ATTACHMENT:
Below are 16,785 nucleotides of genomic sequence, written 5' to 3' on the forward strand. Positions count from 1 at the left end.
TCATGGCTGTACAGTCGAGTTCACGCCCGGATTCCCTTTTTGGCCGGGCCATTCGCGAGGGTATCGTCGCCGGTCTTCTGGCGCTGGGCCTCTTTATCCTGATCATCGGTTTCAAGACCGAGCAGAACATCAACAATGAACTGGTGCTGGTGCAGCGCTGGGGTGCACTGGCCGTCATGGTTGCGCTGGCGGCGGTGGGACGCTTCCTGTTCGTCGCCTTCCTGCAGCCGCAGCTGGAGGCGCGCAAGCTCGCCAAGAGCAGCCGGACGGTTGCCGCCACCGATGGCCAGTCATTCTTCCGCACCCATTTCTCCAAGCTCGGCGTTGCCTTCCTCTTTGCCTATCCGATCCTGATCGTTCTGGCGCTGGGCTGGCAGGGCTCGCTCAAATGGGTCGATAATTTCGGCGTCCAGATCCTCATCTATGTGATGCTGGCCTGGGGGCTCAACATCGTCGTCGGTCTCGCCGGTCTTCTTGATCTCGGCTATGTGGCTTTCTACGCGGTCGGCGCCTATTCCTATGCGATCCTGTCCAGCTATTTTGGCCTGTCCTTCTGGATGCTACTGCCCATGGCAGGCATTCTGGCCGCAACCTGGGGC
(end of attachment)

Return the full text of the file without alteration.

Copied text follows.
Below are 16,785 nucleotides of genomic sequence, written 5' to 3' on the forward strand. Positions count from 1 at the left end.
TCATGGCTGTACAGTCGAGTTCACGCCCGGATTCCCTTTTTGGCCGGGCCATTCGCGAGGGTATCGTCGCCGGTCTTCTGGCGCTGGGCCTCTTTATCCTGATCATCGGTTTCAAGACCGAGCAGAACATCAACAATGAACTGGTGCTGGTGCAGCGCTGGGGTGCACTGGCCGTCATGGTTGCGCTGGCGGCGGTGGGACGCTTCCTGTTCGTCGCCTTCCTGCAGCCGCAGCTGGAGGCGCGCAAGCTCGCCAAGAGCAGCCGGACGGTTGCCGCCACCGATGGCCAGTCATTCTTCCGCACCCATTTCTCCAAGCTCGGCGTTGCCTTCCTCTTTGCCTATCCGATCCTGATCGTTCTGGCGCTGGGCTGGCAGGGCTCGCTCAAATGGGTCGATAATTTCGGCGTCCAGATCCTCATCTATGTGATGCTGGCCTGGGGGCTCAACATCGTCGTCGGTCTCGCCGGTCTTCTTGATCTCGGCTATGTGGCTTTCTACGCGGTCGGCGCCTATTCCTATGCGATCCTGTCCAGCTATTTTGGCCTGTCCTTCTGGATGCTACTGCCCATGGCAGGCATTCTGGCCGCAACCTGGGGC